Municipal courts are the entry level of the court system in the United States. They have jurisdiction over minor crimes, traffic violations, and other civil matters. Municipal courts are often known as city courts or town courts. Matters are handled by a magistrate who is usually an attorney, judge, or retired judge. Magistrates may be appointed by the mayor or city council board to serve for a specific time.

Magistrates preside over hearings to determine:

  • Probable cause for arrest
  • Set bail amounts and the conditions of release
  • Conduct arraignment hearings when charges are filed against individuals by police officers
  • Distribute search warrants to police officers in order to seize evidence from crime locations
  • start preliminary examinations to determine if there is enough evidence to charge

The Process of a Municipal Court matter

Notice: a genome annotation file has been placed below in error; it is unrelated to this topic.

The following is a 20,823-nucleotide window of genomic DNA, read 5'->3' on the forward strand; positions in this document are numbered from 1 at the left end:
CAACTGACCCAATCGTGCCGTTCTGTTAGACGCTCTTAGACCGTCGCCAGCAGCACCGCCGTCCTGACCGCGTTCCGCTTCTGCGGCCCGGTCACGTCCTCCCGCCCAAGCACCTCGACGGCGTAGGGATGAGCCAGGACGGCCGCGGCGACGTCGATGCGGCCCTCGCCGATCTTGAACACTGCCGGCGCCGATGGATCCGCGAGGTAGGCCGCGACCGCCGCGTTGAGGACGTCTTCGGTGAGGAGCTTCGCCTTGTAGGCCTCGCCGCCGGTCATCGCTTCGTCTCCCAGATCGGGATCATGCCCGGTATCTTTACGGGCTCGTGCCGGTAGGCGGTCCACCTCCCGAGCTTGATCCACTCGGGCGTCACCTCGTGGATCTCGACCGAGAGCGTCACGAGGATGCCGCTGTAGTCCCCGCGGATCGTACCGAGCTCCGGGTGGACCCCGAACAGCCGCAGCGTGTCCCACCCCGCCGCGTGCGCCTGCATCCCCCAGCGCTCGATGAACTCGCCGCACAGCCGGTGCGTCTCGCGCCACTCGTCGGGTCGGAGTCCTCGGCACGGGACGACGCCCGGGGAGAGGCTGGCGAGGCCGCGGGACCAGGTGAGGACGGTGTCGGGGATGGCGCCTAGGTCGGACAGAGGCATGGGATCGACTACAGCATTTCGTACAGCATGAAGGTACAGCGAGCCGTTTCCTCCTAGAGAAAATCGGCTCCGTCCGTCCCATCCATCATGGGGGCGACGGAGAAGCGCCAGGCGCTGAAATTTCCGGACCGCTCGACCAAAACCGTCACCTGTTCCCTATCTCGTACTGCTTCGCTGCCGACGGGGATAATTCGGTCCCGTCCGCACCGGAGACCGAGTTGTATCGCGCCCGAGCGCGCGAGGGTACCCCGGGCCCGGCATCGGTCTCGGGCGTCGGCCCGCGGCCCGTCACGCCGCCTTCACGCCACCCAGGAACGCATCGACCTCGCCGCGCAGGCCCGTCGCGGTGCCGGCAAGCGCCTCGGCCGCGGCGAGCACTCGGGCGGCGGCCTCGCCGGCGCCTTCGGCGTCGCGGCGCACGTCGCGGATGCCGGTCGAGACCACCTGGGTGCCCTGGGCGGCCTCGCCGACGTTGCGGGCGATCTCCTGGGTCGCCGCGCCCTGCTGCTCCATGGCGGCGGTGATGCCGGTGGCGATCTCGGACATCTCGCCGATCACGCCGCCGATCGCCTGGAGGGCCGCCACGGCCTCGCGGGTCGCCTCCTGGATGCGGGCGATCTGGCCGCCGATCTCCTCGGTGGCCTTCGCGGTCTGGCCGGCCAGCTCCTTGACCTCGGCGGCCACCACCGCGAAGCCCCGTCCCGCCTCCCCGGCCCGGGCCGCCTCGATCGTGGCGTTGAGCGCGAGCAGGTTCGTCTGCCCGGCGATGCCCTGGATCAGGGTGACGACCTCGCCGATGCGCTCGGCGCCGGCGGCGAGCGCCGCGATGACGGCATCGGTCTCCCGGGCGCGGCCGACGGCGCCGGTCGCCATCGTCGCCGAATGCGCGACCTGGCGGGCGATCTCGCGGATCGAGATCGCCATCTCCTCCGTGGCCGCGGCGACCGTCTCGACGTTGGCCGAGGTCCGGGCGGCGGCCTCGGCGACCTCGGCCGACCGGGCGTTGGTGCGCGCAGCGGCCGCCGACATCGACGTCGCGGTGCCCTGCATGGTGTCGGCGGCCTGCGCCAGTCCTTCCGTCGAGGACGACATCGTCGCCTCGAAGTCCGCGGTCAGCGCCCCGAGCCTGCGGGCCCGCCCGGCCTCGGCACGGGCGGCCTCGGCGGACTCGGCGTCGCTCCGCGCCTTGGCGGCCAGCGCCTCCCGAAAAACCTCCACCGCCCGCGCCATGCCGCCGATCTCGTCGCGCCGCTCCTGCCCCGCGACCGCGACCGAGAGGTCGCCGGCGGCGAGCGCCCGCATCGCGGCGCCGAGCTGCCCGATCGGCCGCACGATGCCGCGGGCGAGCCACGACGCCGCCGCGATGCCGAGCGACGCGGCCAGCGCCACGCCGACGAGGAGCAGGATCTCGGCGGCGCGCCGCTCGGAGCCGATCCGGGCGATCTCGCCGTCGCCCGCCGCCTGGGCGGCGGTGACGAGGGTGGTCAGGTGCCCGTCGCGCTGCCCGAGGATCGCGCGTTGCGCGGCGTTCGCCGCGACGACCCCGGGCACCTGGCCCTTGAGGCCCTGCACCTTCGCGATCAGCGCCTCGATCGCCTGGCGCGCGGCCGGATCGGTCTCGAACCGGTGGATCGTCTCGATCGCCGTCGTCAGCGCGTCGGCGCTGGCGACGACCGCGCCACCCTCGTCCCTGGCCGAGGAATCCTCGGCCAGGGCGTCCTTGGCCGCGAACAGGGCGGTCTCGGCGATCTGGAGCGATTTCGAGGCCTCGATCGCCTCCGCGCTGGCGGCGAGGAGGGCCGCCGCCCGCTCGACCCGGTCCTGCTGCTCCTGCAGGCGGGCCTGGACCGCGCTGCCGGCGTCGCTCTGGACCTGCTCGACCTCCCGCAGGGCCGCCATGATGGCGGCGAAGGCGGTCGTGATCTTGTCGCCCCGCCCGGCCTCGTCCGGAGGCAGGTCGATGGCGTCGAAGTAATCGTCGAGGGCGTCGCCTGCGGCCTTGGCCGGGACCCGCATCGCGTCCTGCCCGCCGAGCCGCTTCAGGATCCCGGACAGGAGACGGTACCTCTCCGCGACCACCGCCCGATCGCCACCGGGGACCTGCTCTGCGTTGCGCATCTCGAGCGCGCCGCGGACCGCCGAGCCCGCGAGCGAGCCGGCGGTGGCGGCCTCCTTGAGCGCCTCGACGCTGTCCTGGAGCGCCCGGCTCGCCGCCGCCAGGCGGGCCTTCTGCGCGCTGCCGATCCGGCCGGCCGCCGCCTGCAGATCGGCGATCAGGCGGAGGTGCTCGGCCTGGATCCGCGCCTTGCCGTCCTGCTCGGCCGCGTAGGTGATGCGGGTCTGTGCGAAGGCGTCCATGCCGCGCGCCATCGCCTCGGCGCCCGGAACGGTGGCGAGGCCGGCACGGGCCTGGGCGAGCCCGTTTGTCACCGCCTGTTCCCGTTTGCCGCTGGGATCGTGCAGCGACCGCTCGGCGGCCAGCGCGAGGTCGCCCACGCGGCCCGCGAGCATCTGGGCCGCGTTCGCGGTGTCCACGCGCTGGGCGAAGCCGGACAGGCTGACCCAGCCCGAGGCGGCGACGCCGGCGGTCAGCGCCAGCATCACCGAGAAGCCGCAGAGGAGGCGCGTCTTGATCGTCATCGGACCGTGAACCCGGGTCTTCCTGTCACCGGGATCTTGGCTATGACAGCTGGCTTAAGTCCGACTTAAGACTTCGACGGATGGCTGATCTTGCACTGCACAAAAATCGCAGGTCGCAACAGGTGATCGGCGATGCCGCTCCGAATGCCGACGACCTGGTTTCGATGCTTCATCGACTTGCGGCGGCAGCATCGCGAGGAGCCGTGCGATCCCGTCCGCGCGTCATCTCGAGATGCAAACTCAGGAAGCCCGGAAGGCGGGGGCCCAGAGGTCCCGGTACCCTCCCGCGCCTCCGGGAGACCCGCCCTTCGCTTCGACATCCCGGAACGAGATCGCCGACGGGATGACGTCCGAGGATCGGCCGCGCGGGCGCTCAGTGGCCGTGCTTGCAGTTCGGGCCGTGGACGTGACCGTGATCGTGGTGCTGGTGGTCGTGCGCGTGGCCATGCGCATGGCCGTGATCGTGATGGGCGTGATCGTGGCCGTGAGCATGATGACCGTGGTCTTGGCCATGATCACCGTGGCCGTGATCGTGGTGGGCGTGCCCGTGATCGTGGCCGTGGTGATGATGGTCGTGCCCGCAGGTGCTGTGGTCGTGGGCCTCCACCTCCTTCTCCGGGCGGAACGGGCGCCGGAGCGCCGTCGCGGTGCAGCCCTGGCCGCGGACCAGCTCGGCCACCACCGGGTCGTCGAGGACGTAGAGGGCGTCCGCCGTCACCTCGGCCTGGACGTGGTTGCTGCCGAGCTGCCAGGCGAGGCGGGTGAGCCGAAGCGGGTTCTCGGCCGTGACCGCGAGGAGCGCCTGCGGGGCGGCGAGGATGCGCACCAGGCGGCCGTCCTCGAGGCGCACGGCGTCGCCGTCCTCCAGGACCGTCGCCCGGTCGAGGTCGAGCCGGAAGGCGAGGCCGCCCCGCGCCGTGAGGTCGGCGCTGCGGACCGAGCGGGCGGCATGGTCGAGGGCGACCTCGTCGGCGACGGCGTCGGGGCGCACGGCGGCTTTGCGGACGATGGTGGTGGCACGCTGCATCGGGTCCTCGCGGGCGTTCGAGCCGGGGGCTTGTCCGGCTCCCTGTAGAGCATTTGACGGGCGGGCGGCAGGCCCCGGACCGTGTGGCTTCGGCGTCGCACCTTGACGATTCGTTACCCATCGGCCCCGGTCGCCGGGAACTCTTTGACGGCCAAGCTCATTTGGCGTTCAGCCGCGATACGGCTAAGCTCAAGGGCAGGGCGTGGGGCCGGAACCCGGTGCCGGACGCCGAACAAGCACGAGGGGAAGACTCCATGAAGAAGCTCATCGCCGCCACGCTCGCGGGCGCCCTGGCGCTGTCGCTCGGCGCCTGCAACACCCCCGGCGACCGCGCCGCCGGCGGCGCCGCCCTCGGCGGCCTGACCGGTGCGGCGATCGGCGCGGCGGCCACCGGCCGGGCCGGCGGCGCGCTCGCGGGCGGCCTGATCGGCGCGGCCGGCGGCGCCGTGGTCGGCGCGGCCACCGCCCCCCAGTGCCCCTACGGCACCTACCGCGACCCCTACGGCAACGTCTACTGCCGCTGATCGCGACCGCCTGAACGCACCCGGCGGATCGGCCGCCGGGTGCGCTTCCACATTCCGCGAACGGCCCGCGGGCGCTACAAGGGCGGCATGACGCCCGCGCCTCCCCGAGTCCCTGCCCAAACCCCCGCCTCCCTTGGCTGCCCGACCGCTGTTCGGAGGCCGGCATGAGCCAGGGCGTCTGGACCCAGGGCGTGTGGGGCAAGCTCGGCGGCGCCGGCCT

The common path of a municipal courthouse case can be tricky. The next portion is an overview of the most common steps involved in a typical municipal court case.

Step One: Issuance of Summons

A court summons is sent when an individual has been charged with violating a local rule or state law. The citizen who has received the court summons will need to appear at their assigned time and courthouse, which is usually the municipal courtroom, to answer for the charge(s) against them. If they don’t show up, they may be found guilty in absentia and could be fined up to $1,000.00 or given a jail sentence if it’s a serious enough offense.

Second Step: Show Up before Judge or Magistrate

If someone fails to show up after being summoned by the judge, there may be a warrant issued for the individual. 

Municipal Court Penalties in Pleasant Hill, MO

Penalties change often, which is why it’s good to speak with licensed attorney. The material below represents common penalties, but may not be 100% accurate for the Pleasant Hill Municipal Court. 

A violation is a crime that carries a penalty of $500 or below, while a misdemeanor crime can carry penalties up to $1,000.00 or one year in local jail. A person’s driving privileges may be suspended for six months if they receive three speeding tickets within 12 months.